Nigeria’s efforts to cut gas flaring delayed by coronavirus restrictions

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Gas flares burn from pipes at an oil flow station operated by Nigerian Agip Oil Co. Ltd. (NAOC), a division of Eni SpA, in Idu, Rivers State, Nigeria, on Monday, Sept. 28, 2015. Nigeria's daily output of about 2 million barrels of oil makes it Africa's largest producer. Photographer: George Osodi/Bloomberg

Libby George
LAGOS, June 3 – Nigeria’s efforts to cut its flared gas have been delayed by at least 6 weeks due to the new coronavirus outbreak, the petroleum regulator said on Wednesday.

The West African country is trying to commercialize the gas that is currently burned at its wells as waste so that it can be exported or used for power production.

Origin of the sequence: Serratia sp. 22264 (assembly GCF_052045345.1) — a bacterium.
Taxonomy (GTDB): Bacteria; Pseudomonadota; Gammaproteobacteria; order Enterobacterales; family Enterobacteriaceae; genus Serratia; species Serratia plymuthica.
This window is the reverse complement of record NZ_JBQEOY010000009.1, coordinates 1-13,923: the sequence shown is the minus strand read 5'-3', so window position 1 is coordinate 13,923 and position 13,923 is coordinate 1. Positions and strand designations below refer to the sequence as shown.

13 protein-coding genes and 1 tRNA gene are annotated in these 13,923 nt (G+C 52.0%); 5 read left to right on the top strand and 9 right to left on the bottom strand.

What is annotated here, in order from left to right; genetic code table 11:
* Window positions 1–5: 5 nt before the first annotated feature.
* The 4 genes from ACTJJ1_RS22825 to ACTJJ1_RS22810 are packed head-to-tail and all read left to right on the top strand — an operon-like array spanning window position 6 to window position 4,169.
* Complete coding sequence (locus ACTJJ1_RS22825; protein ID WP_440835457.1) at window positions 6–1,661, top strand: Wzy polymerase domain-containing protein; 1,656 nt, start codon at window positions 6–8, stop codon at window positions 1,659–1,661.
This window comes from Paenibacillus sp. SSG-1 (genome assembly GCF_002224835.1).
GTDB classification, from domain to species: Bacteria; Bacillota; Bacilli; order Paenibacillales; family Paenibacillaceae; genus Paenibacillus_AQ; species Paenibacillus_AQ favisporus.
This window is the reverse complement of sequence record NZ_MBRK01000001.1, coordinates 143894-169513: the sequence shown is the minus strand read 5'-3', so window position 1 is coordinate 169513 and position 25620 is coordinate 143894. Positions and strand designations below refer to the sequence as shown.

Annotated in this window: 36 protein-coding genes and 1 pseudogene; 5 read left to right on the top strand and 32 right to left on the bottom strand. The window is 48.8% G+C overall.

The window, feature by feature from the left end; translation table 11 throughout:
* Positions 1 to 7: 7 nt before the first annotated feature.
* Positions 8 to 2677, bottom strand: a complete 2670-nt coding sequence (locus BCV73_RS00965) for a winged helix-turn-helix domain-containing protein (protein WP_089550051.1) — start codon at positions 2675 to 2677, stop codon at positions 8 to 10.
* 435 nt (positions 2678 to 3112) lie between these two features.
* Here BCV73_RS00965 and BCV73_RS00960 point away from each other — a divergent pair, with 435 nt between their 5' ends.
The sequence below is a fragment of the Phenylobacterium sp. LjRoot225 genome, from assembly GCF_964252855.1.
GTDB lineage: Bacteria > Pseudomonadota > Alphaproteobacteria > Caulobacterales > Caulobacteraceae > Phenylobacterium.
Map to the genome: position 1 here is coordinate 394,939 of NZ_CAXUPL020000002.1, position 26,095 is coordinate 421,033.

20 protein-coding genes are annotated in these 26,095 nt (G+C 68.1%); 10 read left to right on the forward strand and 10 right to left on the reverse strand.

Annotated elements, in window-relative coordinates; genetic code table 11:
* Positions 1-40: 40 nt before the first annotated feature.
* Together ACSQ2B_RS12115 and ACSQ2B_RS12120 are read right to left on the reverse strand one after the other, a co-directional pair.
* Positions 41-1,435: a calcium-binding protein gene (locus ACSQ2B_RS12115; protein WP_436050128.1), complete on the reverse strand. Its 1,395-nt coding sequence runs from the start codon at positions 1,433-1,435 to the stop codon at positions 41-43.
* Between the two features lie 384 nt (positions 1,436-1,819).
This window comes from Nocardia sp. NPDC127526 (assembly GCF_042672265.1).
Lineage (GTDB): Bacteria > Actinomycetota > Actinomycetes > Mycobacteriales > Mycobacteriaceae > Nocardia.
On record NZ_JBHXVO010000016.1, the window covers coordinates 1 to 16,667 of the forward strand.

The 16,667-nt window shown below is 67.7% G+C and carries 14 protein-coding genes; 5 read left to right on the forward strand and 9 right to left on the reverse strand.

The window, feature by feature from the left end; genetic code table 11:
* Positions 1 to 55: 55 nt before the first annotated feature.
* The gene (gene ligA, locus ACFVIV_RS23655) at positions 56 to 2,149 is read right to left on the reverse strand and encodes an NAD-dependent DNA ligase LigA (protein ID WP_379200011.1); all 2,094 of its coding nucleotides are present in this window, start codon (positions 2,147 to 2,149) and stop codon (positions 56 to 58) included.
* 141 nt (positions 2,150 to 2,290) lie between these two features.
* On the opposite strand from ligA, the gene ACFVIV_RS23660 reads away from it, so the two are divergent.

Nigeria is one of the top ten gas-flaring countries in the world; it flared some 7.4 billion cubic feet in 2018, according to accounting firm PwC.

The country estimates that it loses $1 billion in revenue annually due to flaring, which also adds to extreme environmental pollution in the Niger Delta region.

But Sarki Auwalu, head of the Department of Petroleum Resources (DPR), said the current bidding round had been delayed due to travel restrictions aimed at stemming the spread of the virus.

“What is holding (up) the programme is COVID-19. Because (the bidders) need access to the flare points…, they have to go and see (them) physically,” he said. “We had to officially extend the programme by six weeks.”

Nigeria’s gas flare commercialization programme was approved in 2016, and the DPR held a round for companies wanting to bid on the opportunity to commercialize 96 flare points in February.

Submissions for the bids were due in early April. Auwalu said some 200 companies had joined the process.

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